Collaborative law is an alternative to a lengthy, expensive, and adversarial litigation process. Couples, with the assistance of their attorneys (and sometimes other professionals), make joint decisions regarding the dissolution of their marriage. In order for the collaborative process to work, both the husband and wife must agree to work effectively together to reach goals that satisfy both parties. Trust is a key component to the success of the collaborative process and a “participation agreement” is usually completed by both parties. This process is not the best for every divorce as it requires trust between the parties.
Collaborative law gives ultimate responsibility of the results to the parties rather than to a judge or attorneys. The “team” of professionals who assist with the divorce can include, in addition to the attorneys, financial professionals, mental health professionals, and child specialists. Each professional has a specific role in the collaborative law process.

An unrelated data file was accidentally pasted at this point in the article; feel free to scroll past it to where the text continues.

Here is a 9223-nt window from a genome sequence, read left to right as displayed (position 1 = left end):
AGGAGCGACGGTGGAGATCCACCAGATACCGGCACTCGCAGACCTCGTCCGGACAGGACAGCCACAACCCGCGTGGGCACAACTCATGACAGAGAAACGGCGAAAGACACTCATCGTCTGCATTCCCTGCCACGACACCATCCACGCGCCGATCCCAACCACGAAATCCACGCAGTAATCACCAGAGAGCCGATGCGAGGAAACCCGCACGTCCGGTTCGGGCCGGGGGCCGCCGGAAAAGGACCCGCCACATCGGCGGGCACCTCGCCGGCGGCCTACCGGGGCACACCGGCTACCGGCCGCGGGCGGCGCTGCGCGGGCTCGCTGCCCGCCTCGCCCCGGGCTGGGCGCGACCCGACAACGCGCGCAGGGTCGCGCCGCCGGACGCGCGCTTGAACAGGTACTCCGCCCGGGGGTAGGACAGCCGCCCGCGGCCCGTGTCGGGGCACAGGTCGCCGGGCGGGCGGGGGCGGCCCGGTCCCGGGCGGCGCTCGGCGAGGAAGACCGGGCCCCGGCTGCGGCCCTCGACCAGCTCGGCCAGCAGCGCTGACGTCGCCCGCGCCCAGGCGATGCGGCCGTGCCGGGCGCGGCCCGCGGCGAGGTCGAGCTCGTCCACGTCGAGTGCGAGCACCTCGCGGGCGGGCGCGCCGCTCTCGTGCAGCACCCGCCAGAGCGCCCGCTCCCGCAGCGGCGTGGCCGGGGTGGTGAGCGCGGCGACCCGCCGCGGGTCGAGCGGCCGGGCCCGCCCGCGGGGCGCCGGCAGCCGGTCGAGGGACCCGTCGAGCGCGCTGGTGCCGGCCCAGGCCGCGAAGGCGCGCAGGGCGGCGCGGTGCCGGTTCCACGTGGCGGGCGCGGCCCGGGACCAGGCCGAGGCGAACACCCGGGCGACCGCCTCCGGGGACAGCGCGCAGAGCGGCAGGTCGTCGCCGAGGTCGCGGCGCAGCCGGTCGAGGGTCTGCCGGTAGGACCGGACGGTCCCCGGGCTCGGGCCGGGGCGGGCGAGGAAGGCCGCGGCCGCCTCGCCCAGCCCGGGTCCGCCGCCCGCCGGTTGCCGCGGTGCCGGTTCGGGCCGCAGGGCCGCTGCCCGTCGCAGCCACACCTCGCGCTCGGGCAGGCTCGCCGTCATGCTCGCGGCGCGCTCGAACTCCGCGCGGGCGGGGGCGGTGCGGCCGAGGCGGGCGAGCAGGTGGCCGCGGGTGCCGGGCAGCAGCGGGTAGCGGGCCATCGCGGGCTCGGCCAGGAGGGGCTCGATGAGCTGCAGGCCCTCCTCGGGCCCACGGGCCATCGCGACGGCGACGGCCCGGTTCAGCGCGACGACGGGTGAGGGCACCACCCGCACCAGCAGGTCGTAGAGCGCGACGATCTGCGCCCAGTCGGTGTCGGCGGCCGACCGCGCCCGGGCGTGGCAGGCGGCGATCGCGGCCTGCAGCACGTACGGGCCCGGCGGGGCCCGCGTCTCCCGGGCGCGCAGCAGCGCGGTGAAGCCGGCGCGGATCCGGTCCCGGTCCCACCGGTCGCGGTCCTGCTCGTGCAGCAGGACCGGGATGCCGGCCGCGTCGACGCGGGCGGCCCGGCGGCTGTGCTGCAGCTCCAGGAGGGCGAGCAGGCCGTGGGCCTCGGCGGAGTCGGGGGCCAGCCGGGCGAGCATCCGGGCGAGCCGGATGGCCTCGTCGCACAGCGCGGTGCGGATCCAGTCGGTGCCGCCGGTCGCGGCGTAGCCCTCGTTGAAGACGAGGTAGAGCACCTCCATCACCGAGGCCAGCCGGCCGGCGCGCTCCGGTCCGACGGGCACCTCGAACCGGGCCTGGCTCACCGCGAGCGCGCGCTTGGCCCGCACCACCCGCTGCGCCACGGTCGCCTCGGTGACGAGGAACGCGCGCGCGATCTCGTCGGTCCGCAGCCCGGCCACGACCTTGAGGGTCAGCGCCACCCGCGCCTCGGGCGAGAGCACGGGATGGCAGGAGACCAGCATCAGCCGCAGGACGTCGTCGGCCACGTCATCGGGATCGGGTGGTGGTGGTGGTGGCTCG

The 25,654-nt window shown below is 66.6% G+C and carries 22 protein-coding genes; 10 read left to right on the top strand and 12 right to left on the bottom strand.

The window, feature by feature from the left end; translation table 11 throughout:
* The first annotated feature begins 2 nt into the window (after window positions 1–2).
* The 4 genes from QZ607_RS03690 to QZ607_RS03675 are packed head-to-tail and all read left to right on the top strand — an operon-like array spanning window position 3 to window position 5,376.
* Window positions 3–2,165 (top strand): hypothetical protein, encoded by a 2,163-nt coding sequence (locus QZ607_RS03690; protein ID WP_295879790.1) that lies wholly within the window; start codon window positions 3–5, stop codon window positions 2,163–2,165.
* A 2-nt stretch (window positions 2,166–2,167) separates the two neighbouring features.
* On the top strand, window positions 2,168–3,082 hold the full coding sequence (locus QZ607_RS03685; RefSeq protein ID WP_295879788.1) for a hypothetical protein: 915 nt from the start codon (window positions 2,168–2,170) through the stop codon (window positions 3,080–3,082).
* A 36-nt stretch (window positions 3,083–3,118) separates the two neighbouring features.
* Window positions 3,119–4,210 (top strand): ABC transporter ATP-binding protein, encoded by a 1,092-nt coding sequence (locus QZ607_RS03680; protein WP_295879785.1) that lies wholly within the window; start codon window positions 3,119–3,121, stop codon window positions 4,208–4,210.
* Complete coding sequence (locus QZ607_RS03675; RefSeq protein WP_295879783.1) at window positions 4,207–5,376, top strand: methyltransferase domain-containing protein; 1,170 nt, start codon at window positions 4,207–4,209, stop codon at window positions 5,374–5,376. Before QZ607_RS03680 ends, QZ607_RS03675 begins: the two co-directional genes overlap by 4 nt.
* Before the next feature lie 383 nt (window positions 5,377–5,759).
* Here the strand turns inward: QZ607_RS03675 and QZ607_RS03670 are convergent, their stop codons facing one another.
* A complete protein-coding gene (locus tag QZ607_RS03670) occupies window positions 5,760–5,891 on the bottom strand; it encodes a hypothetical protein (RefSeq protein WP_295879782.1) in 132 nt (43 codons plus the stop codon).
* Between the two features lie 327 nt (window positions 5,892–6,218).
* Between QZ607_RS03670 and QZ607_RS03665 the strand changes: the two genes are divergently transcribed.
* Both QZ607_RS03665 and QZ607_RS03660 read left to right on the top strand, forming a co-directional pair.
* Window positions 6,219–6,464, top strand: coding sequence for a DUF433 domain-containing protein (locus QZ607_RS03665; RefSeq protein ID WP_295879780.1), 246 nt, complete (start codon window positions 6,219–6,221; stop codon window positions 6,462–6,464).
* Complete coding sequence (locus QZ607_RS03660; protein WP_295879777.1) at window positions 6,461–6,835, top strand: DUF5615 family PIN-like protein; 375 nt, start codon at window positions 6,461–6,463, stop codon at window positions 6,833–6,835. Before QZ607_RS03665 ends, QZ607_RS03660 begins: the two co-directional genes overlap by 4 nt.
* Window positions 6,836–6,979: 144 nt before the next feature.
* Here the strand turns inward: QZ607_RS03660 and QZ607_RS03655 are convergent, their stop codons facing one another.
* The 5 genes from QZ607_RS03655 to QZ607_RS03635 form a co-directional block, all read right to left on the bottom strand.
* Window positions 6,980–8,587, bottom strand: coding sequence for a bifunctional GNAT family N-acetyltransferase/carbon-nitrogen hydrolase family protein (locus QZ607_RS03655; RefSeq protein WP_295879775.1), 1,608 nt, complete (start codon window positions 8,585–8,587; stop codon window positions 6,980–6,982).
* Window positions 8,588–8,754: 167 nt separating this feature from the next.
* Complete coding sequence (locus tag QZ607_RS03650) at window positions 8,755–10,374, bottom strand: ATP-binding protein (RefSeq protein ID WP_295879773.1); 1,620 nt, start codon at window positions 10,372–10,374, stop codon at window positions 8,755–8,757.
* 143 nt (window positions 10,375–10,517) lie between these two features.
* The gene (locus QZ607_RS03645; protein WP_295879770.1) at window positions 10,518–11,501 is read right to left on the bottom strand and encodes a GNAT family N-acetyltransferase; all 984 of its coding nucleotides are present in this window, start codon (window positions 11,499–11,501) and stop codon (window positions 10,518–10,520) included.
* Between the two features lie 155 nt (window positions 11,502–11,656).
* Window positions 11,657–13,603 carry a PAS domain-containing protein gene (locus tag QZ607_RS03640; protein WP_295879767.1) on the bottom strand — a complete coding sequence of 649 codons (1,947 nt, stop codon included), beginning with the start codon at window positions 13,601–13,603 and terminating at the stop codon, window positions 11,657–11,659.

Since collaborative law is not an adversarial process, a lawyer’s role during a collaborative divorce is less of an advocate and more of a facilitator. When a couple really takes collaborative divorce seriously and really puts in a sincere effort, collaborative law has a very high success rate. Once all of the issues are decided and both parties are satisfied, the attorneys draft all necessary documents to finalize the divorce and make sure that all transfers of property, distributions of assets, and meetings with the parties’ children and/or the child specialist have taken place.
Another alternative to the collaborative divorce is for a couple to go through mediation together. Rincker Law, PLLC handles divorce mediation between couples. If retained as a mediator, Rincker Law, PLLC cannot represent either party in subsequent litigation if mediation is unsuccessful. It is unfortunate the divorce litigation is an expensive process for those involved so I encourage my readers to seek alternative dispute resolution processes.